Sitting on Cash? Invest $10,000 for a Chance at $15,800 in 10 Years

People with idle cash can put the money to work and allow it to compound over time by investing in dividend stocks.

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Cash earns a zero rate of return, but you can put it to work by investing in dividend stocks. Storing cash provides financial safety to many, except it also loses value when inflation is high, like today. People avoid the stock market for fear of losing cash but forego the propensity to earn with total avoidance of risk.

For instance, your $10,000 today could compound to $15,814.84 in 10 years, including quarterly reinvestment of dividends, if the yield is 4.61%. If you extend the holding period to 20 years, and the dividend yield remains constant, the money could grow further to $25,010.92. The stock in this example is Canadian Utilities (TSX:CU), the TSX’s only Dividend King. It earned the lofty status by raising its dividend for 51 consecutive years.

Why a Dividend King?

Income investors, including retirees living off dividends, turn to Dividend Kings for capital protection and growing payouts. Stocks in this elite group are reliable passive-income providers. Their share prices fluctuate or aren’t immune to market volatility, but income streams flow continuously.

Raising dividends every year since 1972 is an incredible feat for Canadian Utilities. The $10.57 billion utility and energy infrastructure company holds the longest record of annual dividend increases of any TSX or Canadian publicly traded company. Its regulated and long-term contracted investments assure sustainable earnings and dividend growth.

Essential services

CU’s comprehensive solutions are essential services. The Utilities segment involves electricity and natural gas transmission, distribution, and international operations. The second core segment is Energy Infrastructure, which includes energy storage, energy generation, industrial water solutions, and clean fuels. The last is Retail Energy (electricity and natural gas retail sales and whole-home solutions).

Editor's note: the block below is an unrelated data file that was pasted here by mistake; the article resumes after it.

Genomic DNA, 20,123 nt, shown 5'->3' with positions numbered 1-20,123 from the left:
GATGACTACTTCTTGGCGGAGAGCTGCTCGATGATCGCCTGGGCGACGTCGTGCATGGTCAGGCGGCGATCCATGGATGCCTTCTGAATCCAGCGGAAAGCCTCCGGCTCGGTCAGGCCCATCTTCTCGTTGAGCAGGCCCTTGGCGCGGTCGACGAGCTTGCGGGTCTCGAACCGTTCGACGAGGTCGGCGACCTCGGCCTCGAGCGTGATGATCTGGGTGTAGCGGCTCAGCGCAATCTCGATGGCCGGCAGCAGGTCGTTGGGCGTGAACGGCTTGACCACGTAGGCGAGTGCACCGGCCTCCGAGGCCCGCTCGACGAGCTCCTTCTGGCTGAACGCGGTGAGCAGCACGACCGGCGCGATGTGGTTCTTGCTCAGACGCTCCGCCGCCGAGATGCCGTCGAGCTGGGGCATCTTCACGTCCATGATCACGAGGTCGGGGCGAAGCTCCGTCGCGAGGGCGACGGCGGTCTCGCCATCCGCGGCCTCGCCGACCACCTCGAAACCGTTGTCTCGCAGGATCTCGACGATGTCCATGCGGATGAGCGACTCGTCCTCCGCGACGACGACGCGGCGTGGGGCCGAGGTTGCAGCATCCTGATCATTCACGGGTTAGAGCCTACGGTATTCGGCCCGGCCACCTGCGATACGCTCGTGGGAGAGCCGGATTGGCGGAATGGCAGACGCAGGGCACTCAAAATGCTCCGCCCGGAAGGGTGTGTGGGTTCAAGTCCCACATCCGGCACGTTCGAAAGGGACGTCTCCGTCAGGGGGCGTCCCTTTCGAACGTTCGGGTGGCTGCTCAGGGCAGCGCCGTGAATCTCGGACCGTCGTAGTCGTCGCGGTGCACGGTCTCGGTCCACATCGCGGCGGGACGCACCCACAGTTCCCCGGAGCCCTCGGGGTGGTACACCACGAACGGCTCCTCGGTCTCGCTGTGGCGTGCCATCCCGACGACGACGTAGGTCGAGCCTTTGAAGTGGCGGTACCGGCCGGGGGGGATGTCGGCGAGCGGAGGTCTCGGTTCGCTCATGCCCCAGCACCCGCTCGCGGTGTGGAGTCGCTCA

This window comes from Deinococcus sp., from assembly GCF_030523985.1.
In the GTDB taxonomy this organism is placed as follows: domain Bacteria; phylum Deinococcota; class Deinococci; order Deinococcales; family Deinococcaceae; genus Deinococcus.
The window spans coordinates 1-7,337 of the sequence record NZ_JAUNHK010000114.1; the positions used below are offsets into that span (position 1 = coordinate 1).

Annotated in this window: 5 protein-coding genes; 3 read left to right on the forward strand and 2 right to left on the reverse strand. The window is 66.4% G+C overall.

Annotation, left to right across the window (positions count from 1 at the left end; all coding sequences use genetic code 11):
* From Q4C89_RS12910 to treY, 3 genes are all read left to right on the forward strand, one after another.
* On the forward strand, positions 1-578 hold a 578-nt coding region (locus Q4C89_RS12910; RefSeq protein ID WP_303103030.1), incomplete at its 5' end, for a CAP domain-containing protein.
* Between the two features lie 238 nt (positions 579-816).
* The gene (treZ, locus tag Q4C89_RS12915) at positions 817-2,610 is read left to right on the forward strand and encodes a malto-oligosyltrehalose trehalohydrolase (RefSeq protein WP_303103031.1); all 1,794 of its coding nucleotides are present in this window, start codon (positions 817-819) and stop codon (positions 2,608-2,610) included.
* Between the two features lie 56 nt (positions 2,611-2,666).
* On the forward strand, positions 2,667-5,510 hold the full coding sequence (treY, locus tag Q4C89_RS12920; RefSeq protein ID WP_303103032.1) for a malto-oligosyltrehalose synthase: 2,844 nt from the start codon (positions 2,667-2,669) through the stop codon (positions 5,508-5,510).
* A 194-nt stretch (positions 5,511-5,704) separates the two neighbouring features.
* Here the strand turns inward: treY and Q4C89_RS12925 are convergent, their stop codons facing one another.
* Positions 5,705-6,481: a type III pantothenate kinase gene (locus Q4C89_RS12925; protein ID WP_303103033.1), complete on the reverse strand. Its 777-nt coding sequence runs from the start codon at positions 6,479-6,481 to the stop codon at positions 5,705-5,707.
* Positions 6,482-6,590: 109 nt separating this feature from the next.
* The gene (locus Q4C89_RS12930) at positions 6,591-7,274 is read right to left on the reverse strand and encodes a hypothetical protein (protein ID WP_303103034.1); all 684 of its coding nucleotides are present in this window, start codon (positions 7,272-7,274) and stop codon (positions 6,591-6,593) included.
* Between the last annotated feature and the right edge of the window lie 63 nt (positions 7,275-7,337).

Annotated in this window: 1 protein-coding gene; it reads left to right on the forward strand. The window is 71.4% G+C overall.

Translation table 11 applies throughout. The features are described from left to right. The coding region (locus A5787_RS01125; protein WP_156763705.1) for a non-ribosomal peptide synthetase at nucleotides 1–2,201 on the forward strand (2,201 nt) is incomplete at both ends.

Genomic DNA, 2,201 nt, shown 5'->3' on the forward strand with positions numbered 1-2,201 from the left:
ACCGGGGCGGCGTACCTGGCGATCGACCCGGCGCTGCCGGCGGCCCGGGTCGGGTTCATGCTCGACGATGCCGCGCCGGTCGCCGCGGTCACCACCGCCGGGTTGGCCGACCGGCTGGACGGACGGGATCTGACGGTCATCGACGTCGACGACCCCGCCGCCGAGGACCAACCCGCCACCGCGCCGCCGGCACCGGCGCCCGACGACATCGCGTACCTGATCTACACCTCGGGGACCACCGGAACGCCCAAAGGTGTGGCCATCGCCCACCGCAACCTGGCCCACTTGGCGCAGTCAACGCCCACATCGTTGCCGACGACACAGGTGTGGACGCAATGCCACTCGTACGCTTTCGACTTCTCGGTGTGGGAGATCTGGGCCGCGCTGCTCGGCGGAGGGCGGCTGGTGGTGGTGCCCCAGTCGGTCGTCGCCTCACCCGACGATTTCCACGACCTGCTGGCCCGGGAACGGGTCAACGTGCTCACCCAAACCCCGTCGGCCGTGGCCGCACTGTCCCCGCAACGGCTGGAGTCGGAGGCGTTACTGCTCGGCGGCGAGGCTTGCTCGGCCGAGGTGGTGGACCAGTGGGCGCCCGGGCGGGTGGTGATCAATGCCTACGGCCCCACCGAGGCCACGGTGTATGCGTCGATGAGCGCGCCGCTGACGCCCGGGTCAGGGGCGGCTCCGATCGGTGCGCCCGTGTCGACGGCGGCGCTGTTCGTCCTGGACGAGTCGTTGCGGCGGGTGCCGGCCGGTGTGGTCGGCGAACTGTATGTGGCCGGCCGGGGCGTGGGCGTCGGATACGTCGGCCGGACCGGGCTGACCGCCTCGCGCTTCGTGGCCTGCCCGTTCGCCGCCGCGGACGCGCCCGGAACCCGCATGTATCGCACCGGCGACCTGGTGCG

The global rate base has grown to $14.9 billion following years of continued investments in utility assets. Today, the highly contracted and regulated earnings base serves, as the foundation for sustained dividend growth. According to management, the company will invest $3.1 billion in regulated utilities from 2023 to 2025.

It will also allocate $800 million for growth projects or new growth platforms in energy infrastructure during the same period. The capital-investment plan should increase earnings and cash flows significantly while creating long-term value for shareowners.

A staple in an investment portfolio

Every investment portfolio needs a staple, and Canadian Utilities is always a top-of-mind choice. Cash flow and dividends are recurring, because their regulated utilities are a solid base or source. In 2022, the story was the same, despite the economic circumstances and uncertainties. CU’s adjusted earnings climbed 12% year over year to $655 million.

The bottom line here is that CU is a defensive, low-risk asset for risk-averse investors. Don’t expect much from price appreciation, because the stock won’t fly high. Based on market analysts’ forecasts, the high price target in one year is $43 (+10%). The current share price is $38.95 (+7.58% year to date).

Overcome loss aversion

Dividend investing is one way to reach your long-term financial goals or build retirement wealth. People with idle cash should consider taking some level of risk. The best option to be free of the loss-aversion feeling is to invest in a Dividend King like Canadian Utilities.

This article represents the opinion of the writer, who may disagree with the “official” recommendation position of a Motley Fool premium service or advisor. We’re Motley! Questioning an investing thesis — even one of our own — helps us all think critically about investing and make decisions that help us become smarter, happier, and richer, so we sometimes publish articles that may not be in line with recommendations, rankings or other content.

Fool contributor Christopher Liew has no position in any of the stocks mentioned. The Motley Fool has no position in any of the stocks mentioned. The Motley Fool has a disclosure policy.

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